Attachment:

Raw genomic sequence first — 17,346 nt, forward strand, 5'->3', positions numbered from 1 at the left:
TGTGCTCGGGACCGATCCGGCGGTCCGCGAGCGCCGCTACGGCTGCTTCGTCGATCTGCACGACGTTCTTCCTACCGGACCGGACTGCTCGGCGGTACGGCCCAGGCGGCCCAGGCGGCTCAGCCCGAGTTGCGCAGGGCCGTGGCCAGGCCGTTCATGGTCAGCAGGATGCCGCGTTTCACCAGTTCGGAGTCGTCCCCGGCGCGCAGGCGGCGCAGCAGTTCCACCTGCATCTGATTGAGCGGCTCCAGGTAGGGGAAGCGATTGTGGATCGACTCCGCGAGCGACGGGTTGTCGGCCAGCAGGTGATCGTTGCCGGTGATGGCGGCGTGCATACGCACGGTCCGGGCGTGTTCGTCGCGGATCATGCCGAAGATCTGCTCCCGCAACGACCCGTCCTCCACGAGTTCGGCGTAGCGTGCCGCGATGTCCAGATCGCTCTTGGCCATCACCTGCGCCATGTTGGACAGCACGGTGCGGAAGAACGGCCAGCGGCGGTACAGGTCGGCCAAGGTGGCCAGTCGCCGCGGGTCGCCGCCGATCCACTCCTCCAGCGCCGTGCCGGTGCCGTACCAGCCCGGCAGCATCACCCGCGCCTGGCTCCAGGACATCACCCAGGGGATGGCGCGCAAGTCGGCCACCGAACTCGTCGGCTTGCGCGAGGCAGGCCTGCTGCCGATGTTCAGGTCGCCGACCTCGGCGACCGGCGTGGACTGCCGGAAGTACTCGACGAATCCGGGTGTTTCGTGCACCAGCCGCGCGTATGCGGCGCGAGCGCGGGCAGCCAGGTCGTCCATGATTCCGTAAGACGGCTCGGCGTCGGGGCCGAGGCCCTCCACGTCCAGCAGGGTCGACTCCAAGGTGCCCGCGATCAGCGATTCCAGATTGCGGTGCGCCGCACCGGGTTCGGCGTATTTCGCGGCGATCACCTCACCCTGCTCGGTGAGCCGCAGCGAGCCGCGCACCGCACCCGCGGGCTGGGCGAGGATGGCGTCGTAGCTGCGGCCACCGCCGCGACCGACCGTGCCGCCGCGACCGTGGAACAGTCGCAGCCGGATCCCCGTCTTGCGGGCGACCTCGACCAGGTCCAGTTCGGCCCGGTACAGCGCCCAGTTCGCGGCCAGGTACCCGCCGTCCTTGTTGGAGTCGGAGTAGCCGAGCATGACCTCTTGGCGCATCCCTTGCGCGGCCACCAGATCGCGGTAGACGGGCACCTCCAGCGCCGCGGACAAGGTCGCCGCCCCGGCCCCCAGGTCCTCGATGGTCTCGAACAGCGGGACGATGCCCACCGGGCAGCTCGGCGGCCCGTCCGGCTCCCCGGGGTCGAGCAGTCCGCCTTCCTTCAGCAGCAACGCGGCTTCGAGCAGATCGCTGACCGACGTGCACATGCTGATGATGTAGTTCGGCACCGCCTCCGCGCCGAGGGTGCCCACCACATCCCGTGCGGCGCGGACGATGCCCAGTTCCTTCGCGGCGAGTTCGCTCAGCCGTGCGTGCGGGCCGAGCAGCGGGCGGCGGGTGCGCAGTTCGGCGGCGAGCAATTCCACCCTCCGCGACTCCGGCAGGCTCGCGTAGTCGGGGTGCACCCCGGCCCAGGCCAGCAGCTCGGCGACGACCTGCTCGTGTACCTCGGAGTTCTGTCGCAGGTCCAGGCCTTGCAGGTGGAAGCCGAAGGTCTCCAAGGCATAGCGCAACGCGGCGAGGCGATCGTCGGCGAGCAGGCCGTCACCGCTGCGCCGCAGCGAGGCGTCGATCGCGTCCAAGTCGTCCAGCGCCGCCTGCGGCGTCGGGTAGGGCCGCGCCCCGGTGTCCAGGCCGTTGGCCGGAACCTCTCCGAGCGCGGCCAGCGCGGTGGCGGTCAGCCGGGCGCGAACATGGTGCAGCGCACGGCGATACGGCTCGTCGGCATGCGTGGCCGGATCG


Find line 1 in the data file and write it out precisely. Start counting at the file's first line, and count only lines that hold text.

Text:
Raw genomic sequence first — 17,346 nt, forward strand, 5'->3', positions numbered from 1 at the left: